Is Tourism Holdings a takeover target for Chinese investors?

Could motorhome rental company thl be taken over by Chinese investors? Image: thl

Chinese investment manager Citic Capital has become the largest shareholder of Tourism Holdings Limited (thl) after spending more than $20m this month purchasing almost 11% of the company.

The move has raised interest from analysts who will be watching closely to see if yesterday’s substantial shareholders notice on the NZX of a series of Citic purchases of thl stock leads to a possible takeover.

“In some cases, a substantial shareholder notice such as this does bring that sort of outcome but it may be that they are just passive investors and are prepared to just sit and watch,” said senior investment advisor Peter McIntyre from Craigs Investment Partners.

Citic can buy up to the 19.9% of thl stock before triggering Takeovers Code requirements which limit further purchases. However, the investor would still be allowed to make a bid for thl.

“There’s always that possibility but it is too early to say,” said McIntyre.

“They can go to 19.9% before they go into that ‘no-fly zone’ and they are a wee bit away from that. The market will be looking with interest to see if they build their position from here – that will give us some cues obviously.”

From a listed point of view, there was not a lot of opportunity to enter the New Zealand tourism sector, which is not well represented in the public markets and thl’s recent performance had brought it to the attention of some global investors, added McIntyre.

The motorhome manufacturer, rental and tourism operator’s stock price had gone from a low of 41c in 2009 to an all-time high of $5 today. The company made a record FY17 net profit of $30.2m, a target it did not expect to reach until 2019.

Citic has spent $20.4m in a series of thl stock purchases this month at an average price of $4.85 a share, taking its shareholding to 10.8%.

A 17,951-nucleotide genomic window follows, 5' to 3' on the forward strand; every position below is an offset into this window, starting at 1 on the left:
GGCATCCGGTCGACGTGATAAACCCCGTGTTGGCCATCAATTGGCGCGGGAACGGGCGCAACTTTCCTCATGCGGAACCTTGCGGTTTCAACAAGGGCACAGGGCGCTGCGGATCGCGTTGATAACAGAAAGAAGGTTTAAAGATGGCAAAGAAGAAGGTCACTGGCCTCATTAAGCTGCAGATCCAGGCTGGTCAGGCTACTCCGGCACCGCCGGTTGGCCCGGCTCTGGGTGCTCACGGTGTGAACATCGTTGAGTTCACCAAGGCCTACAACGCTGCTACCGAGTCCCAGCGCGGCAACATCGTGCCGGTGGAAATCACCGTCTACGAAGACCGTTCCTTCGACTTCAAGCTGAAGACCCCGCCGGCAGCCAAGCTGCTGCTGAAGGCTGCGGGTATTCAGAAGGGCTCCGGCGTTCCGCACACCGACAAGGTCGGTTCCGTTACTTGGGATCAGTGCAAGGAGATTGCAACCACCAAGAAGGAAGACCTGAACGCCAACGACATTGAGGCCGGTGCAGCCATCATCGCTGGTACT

Another analyst, who did not wish to be named, said it was too early to speculate on Citic’s motivations.

“It’s not that often that we get a block trade from a Chinese buyer like this but where they go from here, you just don’t know. Do they sell in the future, or do they hold on, or do they make a bid for the company? At this stage, you just don’t know.”

The announcement yesterday prompted thl chairman Rob Campbell to release a statement saying the company had noted the further increase in shareholding by Citic.

“thl has a strongly articulated global strategy, which it is rolling out. We have no reason to think that this should not continue,” said Campbell.

“We are proud of our New Zealand culture and approach. We believe there is further upside in our business and ability to grow value to our shareholders. We are hopeful New Zealand and other investors will continue to support our business and growth strategy.”

Citic is now thl’s biggest shareholder with fund manager Milford Asset Management reducing its stake to 5.4% as of last week from about 11% in June.

Head of investments at Milford, Brian Gaynor, told the Ticker in June that the selldown was part of the investor’s plan to rebalance its portfolio as thl shares increased in value.

Hong Kong-based Citic states on its website that it is an alternative investment management and advisory company with more than US$21bn of capital from a diverse group of international institutional investors under management.

Citic’s thl stock purchases follow another Chinese company’s indirect investment in the New Zealand tourism sector. China’s Rifa Jair Company is taking over New Zealand’s largest general aviation company, Airwork, which has extensive scenic tourism and charter flight interests.

Airwork partly owns INFLITE, which offers private plane and helicopter charter scenic flights and activities such as heli-fishing, heli-skiing, and private island dining.

Rifa is currently in the process of acquiring the remaining circa 10% of shares of NZX-listed Airwork that it does not already control.

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